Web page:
WINCHESTER — “My brothers, my sisters, my friends — it’s time.”
The Rev. Kevin Wilson of Saint Paul African Methodist Episcopal Church of Winchester spoke with passion on Friday morning as he addressed about 500 people who gathered on the Loudoun Street Mall to protest police brutality.
It was the second time this week that people assembled downtown to peacefully protest the killing of George Floyd, who died while he was being restrained by Minneapolis police on May 25. The city’s first protest took place on Sunday evening, and a third was planned for Friday afternoon.
“We want to influence policy and change with our voices,” said Tina Stevens-Culbreath, whose nonprofit I’m Just Me Movement obtained permits allowing Friday’s protests to happen.
Prior to Friday morning’s march, protest organizers stood on the steps of the Shenandoah Valley Civil War Museum to welcome everyone and thank them for standing up for justice.
“This is not the revolution of our parents,” said the Rev. Gilbert M. Mack Jr. of Mount Carmel Baptist Church in Winchester. “This revolution will be televised.”
The irony of a museum with a Confederate statue hosting a protest tied to the Black Lives Matter movement did not go unnoticed, nor did the placement of a memorial to Floyd at the base of the statue.
Stevens-Culbreath said Friday’s gathering was not about reopening old wounds, but rather healing the community and bringing everyone together. For that reason, the Shenandoah Valley Civil War Museum offered its space for the protest, and even provided 2,000 bottles of water for the people standing in the sun.
A profound sense of unity prevailed throughout the demonstration, which Winchester Police Chief John Piper said went off without a hitch. As protesters of all ethnic backgrounds marched through Winchester, they passed numerous cases of water that had been left out for them by downtown businesses and homeowners.
Walking north on Cameron Street, the procession paused in front of Rouss City Hall, where Mayor David Smith offered a few words of encouragement.
“Let’s stay peaceful,” said Smith, who is Winchester’s first black mayor. “God bless everyone.”
Floyd’s death has sparked protests around the world, some turning violent.
Friday’s first protest was a silent march, so the participants said nothing as they walked and waved signs. People who wanted to chant as they marched were encouraged to attend the afternoon gathering.
When the protesters finished marching Friday morning, they again assembled in front of the Shenandoah Valley Civil War Museum. Haley Arnold, an organizer of the event, asked everyone to kneel for 8 minutes and 46 seconds — the same amount of time that Floyd was pinned to the ground. Just then, a church bell chimed 12 times to let everyone know it was noon, which was followed by a prolonged and intense silence.
Afterwards, Wilson asked everyone to reflect on the significance of kneeling for such an extended period of time.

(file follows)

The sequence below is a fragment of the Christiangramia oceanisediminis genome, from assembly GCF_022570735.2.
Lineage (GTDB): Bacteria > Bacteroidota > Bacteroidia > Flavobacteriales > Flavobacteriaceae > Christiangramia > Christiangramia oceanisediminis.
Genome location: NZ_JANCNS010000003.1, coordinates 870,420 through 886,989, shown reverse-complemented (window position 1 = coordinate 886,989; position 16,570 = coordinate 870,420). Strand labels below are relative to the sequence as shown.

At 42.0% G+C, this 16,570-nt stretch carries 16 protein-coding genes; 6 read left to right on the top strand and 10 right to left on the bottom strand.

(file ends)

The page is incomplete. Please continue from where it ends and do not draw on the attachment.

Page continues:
“Imagine your brother with a knee on his neck for over eight minutes,” he said. “That’s a reason for rage.”
“This is a great America, and I’m part of that great America,” protester Wilhelmina Booker, of Winchester, said as she encouraged everyone to work together and move beyond centuries of racial prejudice. “We’ve been fighting this battle for 400 years. It takes all of us.”
“My daughter’s grandpa is a person of color,” added Shenoa Parker, of Winchester. “I had to explain to her why grandpa’s crying.”
“I encourage you to stay involved and vote,” protester John Copenhaver said as he stood near a voter registration table that had been set up in front of the museum.
Near the end of the morning protest, Stevens-Culbreath became overwhelmed with emotion and started sobbing. She was instantly surrounded by supporters of all races, comforting her and using their signs to shade her from the hot sun.
“We have to do it together,” Wilson told the crowd. “Whether you feel it right now or not, a shift is about to happen.”
On Friday evening, more than a dozen people spoke before about 500 people marched from the Shenandoah Valley Civil War Museum around downtown. Roughly 30 more spoke afterward. Speakers included clergy members as well as local, state and congressional representatives and community and area residents. They said Floyd’s death and the violent treatment of protesters by police at demonstrations nationwide illustrated the need for reform of police.
Danee Simmons, a black woman who recently earned her degree in criminal justice at Shenandoah University, challenged police to spend more interacting with the people they are sworn to protect.
“It’s harder to put your knee on somebody’s neck when you shook their hand,” she said. “Find out what you need to do to help them. Because until you do, the (expletive) is going to keep on happening.”
See Monday’s Winchester Star for more coverage of Friday evening’s protest.
Reporter Evan Goodenow contributed to this article.